The 9th Circuit Court of Appeals reaffirmed Tuesday that video hosting site Veoh.com was indeed legal, dismissing Universal’s claims that the site facilitated copyright infringement. The court decision (PDF), which comes four years after Universal sued Veoh and two years after the site’s first court victory, comes too late for Veoh — the company went into bankruptcy in early 2010 and subsequently sold its domain and other assets to Israel-based video startup Qlipso. However, the decision is still notable as a strong win for companies operating under the DMCA’s safe harbor provisions.
Here are some of the major takeaways from the decision:
- Universal had argued that the DMCA’s safe harbor provisions, which shield site operators from copyright infringement lawsuits as long as they respond to take-down notices, was only meant for web hosting providers and not for companies that convert video files on behalf of an end-user. The court rejected this argument: “We hold that the language and structure of the statute, as well as the legislative intent that motivated its enactment, clarify that (the DMCA) encompasses the access-facilitating processes that automatically occur when a user uploads a video to Veoh.”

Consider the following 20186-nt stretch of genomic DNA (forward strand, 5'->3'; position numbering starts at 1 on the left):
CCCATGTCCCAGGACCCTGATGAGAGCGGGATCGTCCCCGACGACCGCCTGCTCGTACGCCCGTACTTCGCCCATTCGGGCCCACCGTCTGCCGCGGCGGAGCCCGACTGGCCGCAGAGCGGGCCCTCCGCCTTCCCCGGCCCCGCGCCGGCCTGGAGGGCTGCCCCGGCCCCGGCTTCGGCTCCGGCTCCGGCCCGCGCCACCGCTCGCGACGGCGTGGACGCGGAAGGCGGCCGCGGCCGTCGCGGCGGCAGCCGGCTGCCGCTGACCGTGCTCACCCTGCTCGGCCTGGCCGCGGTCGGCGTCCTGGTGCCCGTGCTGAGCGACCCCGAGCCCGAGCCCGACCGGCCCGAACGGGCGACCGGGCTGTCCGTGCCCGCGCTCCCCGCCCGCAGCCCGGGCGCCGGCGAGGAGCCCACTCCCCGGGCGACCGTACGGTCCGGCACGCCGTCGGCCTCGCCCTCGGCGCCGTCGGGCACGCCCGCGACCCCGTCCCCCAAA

- Universal argued that Veoh must have known about infringement because it had a separate content category for music videos on it site, and in fact advertised some of these music videos via Google Adwords. The court disagreed, noting that Veoh actually had the right to distribute some music videos. But more importantly, it also said that Google ads don’t really prove anything: “For example, a sunglass company might buy the search terms ‘sunscreen’ or ‘vacation’ because it believed that people interested in such searches would often also be interested in sunglasses. Accordingly, Veoh’s search term purchases do little to demonstrate that it knew it hosted infringing material.”
- Finally, Universal argued that Veoh had knowledge of the infringement on its site, which would run afoul of the safe harbor protections. It pointed to instances of Veoh’s former CEO Dmitry Shapiro acknowledging infringing content on its servers, and an email from Disney to Veoh Investor and former Disney CEO Michael Eisner, in which the Disney complained about its movies being available on Veoh. The court, however, found that knowledge of infringement has to be specific, and that an informal email with vague complaints may actually not be the best way to go if you are a copyright holder: “As a copyright holder … Disney is subject to the notification requirements in (the DMCA) which this informal email failed to meet.”
All of this may not be of much help for Veoh, except for the fact that the site’s investors may possibly get some money back from Universal. However, it could play a big role going forward in the ongoing legal drama between Viacom and YouTube, and it should also help media storage lockers who rely on the DMCA’s safe harbor provision to fend off any possible legal challenges.